Briefly, what is your history with fishing?  I grew up fishing with my dad. My first fishing experience was catching chubs in the creek at the end of my driveway with a handline and some bread on a hook. My freshman year in college I got into fly-fishing when I joined the TU 5 Rivers college program at Frostburg State University (which I am now President of). While my experience in fly-fishing is definitely much shorter in years than many people my age, I dove headfirst into the sport and found a passion that I would not be who I am today without. Since learning to fly fish I have fished in many locations across the east coast such as steelheading in New York, catching Red Drum in Charleston, SC, and flats fishing in the Bahamas, but my main fly fishing experience is in Appalachian trout streams. 

Describe one challenge you face and how do you overcome it. Balancing school with fishing and being the President of a student organization is challenging on an almost day to day basis; there is a lot of time management involved. School work comes first for me, sometimes to a fault, and fishing does not always happen as much as I would like it to. I often have to use judgement and prioritize when fishing trips will be more memorable and beneficial to my mental health than going above and beyond in a class that will not necessarily be reflected in my future career goals. I spend a lot of time and effort with the fishing club because I want to ensure the other members get an enjoyable experience from the club and it allows me to share my passion for fishing.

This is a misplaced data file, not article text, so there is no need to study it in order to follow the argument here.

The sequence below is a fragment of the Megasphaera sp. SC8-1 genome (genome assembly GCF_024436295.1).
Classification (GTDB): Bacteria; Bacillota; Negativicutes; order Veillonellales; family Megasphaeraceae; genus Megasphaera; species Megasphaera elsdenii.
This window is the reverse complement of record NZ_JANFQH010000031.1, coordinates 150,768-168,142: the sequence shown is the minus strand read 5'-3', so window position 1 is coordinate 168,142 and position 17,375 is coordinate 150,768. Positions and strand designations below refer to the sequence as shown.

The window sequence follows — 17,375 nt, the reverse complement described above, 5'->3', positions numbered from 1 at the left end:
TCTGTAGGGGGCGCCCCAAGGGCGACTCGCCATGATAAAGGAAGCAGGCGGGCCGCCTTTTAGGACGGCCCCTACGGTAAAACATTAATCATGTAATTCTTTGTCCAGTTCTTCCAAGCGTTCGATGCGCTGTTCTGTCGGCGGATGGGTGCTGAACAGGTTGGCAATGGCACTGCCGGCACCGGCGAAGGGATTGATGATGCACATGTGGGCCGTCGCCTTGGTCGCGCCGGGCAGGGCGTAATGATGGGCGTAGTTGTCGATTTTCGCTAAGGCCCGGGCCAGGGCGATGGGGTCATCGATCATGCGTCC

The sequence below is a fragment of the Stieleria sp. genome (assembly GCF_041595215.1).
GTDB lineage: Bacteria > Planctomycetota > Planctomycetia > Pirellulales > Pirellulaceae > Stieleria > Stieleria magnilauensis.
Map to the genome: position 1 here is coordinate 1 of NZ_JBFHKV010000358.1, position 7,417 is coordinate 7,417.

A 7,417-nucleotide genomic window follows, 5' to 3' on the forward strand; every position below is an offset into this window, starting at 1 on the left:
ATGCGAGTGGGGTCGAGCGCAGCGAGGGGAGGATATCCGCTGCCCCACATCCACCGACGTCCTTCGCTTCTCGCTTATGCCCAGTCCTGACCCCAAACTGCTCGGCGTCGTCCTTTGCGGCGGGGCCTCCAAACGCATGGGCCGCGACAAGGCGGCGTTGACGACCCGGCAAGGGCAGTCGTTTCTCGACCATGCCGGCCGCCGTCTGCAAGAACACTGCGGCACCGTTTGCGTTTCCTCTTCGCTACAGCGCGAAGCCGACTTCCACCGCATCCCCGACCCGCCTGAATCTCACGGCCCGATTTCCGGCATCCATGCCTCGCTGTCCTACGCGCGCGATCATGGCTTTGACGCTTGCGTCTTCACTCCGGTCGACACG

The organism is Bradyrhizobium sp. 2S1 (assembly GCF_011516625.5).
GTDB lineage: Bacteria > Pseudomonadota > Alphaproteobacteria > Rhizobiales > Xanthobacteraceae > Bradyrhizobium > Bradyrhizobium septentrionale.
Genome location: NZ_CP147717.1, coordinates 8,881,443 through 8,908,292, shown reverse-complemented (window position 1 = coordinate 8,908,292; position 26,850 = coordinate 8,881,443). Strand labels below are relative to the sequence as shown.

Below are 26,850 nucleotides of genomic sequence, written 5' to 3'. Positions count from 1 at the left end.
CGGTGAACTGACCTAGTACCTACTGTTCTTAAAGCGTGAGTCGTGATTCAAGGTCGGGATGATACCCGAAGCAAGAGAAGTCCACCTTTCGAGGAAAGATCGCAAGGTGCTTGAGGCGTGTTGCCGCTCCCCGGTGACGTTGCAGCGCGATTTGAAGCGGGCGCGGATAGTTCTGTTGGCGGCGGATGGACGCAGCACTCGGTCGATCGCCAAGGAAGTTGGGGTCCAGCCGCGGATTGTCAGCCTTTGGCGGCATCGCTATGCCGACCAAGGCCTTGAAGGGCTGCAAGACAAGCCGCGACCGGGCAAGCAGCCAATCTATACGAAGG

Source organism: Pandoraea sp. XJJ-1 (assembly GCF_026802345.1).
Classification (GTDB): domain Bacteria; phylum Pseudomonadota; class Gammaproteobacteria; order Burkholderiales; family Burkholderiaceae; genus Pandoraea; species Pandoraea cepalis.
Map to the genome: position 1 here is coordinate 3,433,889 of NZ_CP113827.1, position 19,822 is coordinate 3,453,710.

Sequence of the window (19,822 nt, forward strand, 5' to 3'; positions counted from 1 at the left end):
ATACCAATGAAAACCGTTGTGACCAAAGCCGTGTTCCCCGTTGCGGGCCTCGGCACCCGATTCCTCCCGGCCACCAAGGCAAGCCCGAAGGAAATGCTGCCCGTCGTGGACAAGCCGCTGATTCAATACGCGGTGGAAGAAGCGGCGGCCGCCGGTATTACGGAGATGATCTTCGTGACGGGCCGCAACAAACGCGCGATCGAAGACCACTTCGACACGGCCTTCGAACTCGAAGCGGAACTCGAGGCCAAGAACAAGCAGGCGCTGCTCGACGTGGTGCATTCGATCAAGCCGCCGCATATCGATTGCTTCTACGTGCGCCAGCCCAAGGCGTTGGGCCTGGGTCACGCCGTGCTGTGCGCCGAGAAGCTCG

If you find your passion, people who share it will gravitate towards you, and they will be the most meaningful and lasting friendships of your life.  

Morgan Stum

What does ‘giving back’ mean to you? Giving back for me means helping people, or anything for that matter, who may not have the means to help themselves. It is giving a voice to the voiceless, and this includes the environment and wildlife. I believe change starts small, so any effort on my part combined with efforts of others can make a difference and give back to my local communities.  

What are your secret skills? I am a fairly talented wildlife and fish artist and often do commissions for friends, family, or benefit auctions in my free time.